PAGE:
45. ^ Robert L. Canfield, 1991. Turko-Persia in historical perspective. (Cambridge, UK: Cambridge University Press), 8: "The Ghaznavids (989-1149) were essentially Persianized Turks who in manner of the pre-Islamic Persians encouraged the development of high culture."
  46. ^ Peacock, A. C. S. (2013-02-01). Early Seljuq History: A New Interpretation. Routledge. p. 33. ISBN 978-1-135-15369-4. The Ghaznavids claimed descent from the last Sasanian shah, Yazdagird III...
  47. ^ Subtelny 2007, pp. 40–41. "Nevertheless, in the complex process of transition, members of the Timurid dynasty and their Turko-Mongolian supporters became acculturated by the surrounding Persianate millieu adopting Persian cultural models and tastes and acting as patrons of Persian language, culture, painting, architecture and music. [...] The last members of the dynasty, notably Sultan-Abu Sa'id and Sultan-Husain, in fact came to be regarded as ideal Perso-Islamic rulers who devoted as much attention to agricultural development as they did to fostering Persianate court culture."
  48. ^ Roxburgh, David J. (2005). The Persian Album, 1400–1600: From Dispersal to Collection. Yale University Press. p. 130: "Persian literature, especially poetry, occupied a central role in the process of assimilation of Timurid elite to the Perso-Islamicate courtly culture, and so it is not surprising to find Baysanghur commissioned a new edition of Firdawsi's Shanameh."
  49. ^ a b Roy, Kaushik (2014). Military Transition in Early Modern Asia, 1400-1750. Bloomsbury. "Post-Mongol Persia and Iraq were ruled by two tribal confederations: Akkoyunlu (White Sheep) (1378–1507) and Qaraoyunlu (Black Sheep). They were Persianate Turkoman Confederations of Anatolia (Asia Minor) and Azerbaijan."
  50. ^ a b Arjomand, Saïd Amir (2016). "Unity of the Persianate World under Turko-Mongolian Domination and Divergent Development of Imperial Autocracies in the Sixteenth Century". Journal of Persianate Studies. 9 (1): 11. doi:10.1163/18747167-12341292. The disintegration of Timur's empire into a growing number of Timurid principalities ruled by his sons and grandsons allowed the remarkable rebound of the Ottomans and their westward conquest of Byzantium as well as the rise of rival Turko-Mongolian nomadic empires of the Aq Qoyunlu and Qara Qoyunlu in western Iran, Iraq, and eastern Anatolia. In all of these nomadic empires, however, Persian remained the official court language and the Persianate ideal of kingship prevailed.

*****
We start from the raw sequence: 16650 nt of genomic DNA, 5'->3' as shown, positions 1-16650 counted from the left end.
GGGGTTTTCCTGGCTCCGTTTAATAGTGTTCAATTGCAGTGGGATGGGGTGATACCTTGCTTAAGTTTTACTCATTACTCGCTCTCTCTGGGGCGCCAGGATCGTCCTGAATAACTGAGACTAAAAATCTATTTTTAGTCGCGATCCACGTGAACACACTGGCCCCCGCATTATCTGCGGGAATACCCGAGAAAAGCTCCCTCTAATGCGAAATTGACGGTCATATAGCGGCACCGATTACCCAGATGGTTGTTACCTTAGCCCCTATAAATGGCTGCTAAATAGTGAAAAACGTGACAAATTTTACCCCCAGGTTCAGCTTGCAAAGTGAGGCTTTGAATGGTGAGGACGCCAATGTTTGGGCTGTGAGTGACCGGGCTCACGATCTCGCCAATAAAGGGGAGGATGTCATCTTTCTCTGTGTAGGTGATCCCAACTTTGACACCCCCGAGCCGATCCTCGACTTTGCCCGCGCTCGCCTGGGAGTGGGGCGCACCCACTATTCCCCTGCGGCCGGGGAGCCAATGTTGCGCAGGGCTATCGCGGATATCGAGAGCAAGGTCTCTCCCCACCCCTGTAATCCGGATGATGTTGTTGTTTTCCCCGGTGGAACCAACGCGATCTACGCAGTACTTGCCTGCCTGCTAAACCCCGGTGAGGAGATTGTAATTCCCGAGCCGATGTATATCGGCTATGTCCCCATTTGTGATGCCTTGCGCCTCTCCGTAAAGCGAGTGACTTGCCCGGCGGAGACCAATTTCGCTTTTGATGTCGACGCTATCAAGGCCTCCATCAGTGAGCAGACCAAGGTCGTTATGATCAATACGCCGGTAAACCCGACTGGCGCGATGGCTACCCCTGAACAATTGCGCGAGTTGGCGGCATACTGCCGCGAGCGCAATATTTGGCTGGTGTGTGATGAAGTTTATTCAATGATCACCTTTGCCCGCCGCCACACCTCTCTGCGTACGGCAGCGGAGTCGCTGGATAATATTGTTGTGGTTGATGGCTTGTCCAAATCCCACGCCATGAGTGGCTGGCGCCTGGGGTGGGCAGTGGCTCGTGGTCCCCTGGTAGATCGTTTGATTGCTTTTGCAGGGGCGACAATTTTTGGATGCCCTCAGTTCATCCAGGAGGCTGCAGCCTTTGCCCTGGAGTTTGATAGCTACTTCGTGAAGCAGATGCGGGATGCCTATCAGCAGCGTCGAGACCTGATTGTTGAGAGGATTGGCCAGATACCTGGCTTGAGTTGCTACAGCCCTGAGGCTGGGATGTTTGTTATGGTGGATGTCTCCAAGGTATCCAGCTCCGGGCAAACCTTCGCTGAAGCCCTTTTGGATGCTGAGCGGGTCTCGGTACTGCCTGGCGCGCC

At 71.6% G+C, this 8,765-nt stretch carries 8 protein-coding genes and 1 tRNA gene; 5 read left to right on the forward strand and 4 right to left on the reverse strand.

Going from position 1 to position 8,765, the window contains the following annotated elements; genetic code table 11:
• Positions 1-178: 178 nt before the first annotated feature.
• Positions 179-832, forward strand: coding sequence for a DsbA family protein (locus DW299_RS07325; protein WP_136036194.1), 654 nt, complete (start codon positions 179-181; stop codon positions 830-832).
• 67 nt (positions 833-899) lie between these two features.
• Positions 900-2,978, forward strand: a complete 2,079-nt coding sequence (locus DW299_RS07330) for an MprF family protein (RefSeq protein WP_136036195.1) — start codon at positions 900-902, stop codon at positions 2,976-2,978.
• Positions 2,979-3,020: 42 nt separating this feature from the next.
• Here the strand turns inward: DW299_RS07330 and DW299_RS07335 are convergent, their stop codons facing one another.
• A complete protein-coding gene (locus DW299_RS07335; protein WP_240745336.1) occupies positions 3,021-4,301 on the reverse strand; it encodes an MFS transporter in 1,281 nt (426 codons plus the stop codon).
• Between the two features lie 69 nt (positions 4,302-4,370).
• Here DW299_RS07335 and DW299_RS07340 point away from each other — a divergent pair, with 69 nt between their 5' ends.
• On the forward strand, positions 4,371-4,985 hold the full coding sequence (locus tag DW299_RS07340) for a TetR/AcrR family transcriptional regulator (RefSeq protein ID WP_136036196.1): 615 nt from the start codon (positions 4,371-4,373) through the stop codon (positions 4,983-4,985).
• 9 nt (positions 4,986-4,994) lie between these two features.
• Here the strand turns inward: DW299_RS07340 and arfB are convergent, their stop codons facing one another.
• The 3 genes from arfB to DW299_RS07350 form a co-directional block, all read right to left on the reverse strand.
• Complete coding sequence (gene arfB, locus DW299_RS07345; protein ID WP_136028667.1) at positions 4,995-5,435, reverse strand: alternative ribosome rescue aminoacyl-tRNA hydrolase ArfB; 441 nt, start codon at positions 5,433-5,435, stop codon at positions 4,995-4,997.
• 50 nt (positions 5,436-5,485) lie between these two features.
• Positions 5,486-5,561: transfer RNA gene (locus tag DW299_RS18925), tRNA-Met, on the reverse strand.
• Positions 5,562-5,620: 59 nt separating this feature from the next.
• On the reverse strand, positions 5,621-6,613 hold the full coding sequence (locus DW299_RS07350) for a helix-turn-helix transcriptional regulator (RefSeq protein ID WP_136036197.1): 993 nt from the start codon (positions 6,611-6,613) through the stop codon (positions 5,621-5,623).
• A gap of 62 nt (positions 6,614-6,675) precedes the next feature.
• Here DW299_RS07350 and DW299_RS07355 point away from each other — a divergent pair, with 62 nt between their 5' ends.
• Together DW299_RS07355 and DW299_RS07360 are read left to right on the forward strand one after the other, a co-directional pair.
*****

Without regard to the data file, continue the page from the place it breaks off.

51. ^ Charles Melville (2021). Safavid Persia in the Age of Empires: The Idea of Iran. Vol. 10. p. 33. Only after five more years did Esma'il and the Qezelbash finally defeat the rump Aq Qoyunlu regimes. In Diyarbakr, the Mowsillu overthrew Zeynal b. Ahmad and then later gave their allegiance to the Safavids when the Safavids invaded in 913/1507. The following year the Safavids conquered Iraq and drove out Soltan-Morad, who fled to Anatolia and was never again able to assert his claim to Aq Qoyunlu rule. It was therefore only in 1508 that the last regions of Aq Qoyunlu power finally fell to Esma'il.
  52. ^ "AQ QOYUNLŪ" at Encyclopædia Iranica; "Christian sedentary inhabitants were not totally excluded from the economic, political, and social activities of the Āq Qoyunlū state and that Qara ʿOṯmān had at his command at least a rudimentary bureaucratic apparatus of the Iranian-Islamic type. [...] With the conquest of Iran, not only did the Āq Qoyunlū center of power shift eastward, but Iranian influences were soon brought to bear on their method of government and their culture."
  53. ^ Christoph Marcinkowski, Shi'ite Identities: Community and Culture in Changing Social Contexts, 169-170; "The Qutb-Shahi kingdom could be considered 'highly Persianate' with a large number of Persian-speaking merchants, scholars, and artisans present at the royal capital."
  54. ^ Lehmann, F (1998). BĀBOR, ẒAHĪR-AL-DĪN MOḤAMMAD. Encyclopædia Iranica, Vol. III, Fasc. 3, pp. 320–323.
  55. ^ Robert L. Canfield, Turko-Persia in historical perspective, Cambridge University Press, 1991. pg 20: "The Mughals – Persianized Turks who invaded from Central Asia and claimed descent from both Timur and Genghis – strengthened the Persianate culture of Muslim India"